= Case(matchFunc, result) The actual body of the function! Because this is a simple function that returns an object we can use a simple = instead of the more verbose bracket syntax.

Great, so between these two functions and the one class we're good to go to create cases. Let's move on to the match function:

fun <T, N> T.match(vararg cases: Case<T, N>):N? {
	val matchingCase = cases
			.filter { (matchFunc) -> matchFunc(this) }
			.sortedBy { c -> c.isDefault }
			.firstOrNull()
	if (matchingCase == null) {
		throw RuntimeException("No match found")
	} else {
		return matchingCase.result(this)
	}
}

More crazy syntax! What in the world does T.match mean? Why does it say vararg? Where is all the new keywords?! Well slow down buster, we'll cover all this stuff, starting with the new keyword. In Kotlin there is no need to actually put new infront of a variable assignment (such as throw RuntimeException("No match found"), it's implied! This is just a minor time saving bonus. The second question, vararg, is as easy as you're expecting: it's the same as Java's ... vararg operator. While we could have done cases: Array<Case<T, N>> instead, we wouldn't have been able to cleanly pass in the case arguements, instead needing to wrap them in arrayOf() first. And finally the more complex question, what even does T.match do? Let's start by examining it as a it relates to the function declaration:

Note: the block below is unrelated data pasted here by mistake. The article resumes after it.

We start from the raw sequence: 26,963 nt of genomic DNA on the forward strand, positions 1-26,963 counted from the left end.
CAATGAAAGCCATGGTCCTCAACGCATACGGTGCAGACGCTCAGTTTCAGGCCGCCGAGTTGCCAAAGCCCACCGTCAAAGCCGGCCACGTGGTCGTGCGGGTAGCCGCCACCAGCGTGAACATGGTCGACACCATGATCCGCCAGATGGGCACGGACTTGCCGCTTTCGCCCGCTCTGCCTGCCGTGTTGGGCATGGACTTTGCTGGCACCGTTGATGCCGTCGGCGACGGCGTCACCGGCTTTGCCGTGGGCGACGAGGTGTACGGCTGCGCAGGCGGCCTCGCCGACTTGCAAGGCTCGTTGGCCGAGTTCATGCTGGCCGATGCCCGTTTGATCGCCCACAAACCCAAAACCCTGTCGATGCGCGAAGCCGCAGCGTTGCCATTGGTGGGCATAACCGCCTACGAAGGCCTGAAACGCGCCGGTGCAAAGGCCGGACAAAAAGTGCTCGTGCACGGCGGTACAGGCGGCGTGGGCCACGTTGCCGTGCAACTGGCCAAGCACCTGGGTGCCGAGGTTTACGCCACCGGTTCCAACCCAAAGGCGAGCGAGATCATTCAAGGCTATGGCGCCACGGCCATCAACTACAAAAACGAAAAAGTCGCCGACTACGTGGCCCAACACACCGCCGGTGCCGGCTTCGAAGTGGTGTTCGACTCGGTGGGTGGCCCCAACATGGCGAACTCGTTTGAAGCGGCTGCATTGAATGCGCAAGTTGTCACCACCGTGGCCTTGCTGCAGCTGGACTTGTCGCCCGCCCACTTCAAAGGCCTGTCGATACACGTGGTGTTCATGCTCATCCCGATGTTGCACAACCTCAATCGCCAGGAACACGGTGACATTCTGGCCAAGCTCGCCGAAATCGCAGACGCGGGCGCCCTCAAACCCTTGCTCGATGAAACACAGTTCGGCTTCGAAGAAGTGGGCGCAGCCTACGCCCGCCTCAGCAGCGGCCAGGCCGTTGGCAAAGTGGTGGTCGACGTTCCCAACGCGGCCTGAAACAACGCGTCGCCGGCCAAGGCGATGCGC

fun <T, N> T.match(vararg cases: Case<T, N>):N?

Starting off, we can see that the T is a generic, so it could very well be any kind of object (we could make it more verbose by saying <T: Any, N> but the : Any is implied because everything extends Any). Next up is the actual T.match declaration, which is called an "Extension Function" and effectively adds the match function to any class type. It could be an Int, a String, or even a Person POKO! It should be noted that it doesn't actually add a method to the type, it resolves the method statically, but I'll let the Kotlin docs explain all the details. The last thing we should note is that since we're not using a separate class type for the wildcard case we're using the Array.sortedBy method instead.

What this looks like in practice might be something like this:

data class Person(val name: String, val age: Int)
fun main(args: Array<String>) {
	println(getAgeString(Person("", 0)))
	println(getAgeString(Person("", 2)))
	println(getAgeString(Person("", 10)))
	println(getAgeString(Person("", 17)))
	println(getAgeString(Person("", 29)))
}

fun getAgeString(person: Person): String {
	return person.match(
			case({it.age < 2}, {"Baby"}),
			case({it.age in 2 .. 5}, {"Toddler"}), //"it" refers to the passed in variable in a single parameter lambda.
			case({it.age in 5 .. 13}, {"Child"}), //The {} tell Kotlin that the code should be a lambda!
			case({it.age in 13 .. 18}, {"Teenager"}), //the in 13 .. 18 is the same as [13, 18)
			wildcard { "Adult" }
	)!! //This tells Kotlin that while person.match returns a String?, it shouldn't ever be null so coerce it into a String.  It will throw an exception if you're wrong.
}

And there we go, a Kotlin version of the Java pattern matching we wrote in the last post! I would be amiss not to mention that Kotlin provides a fairly verbose when function, which is a less powerful version of Pattern Matching, but they have no intention of providing full Pattern Matching support, at least at the time of writing this blog.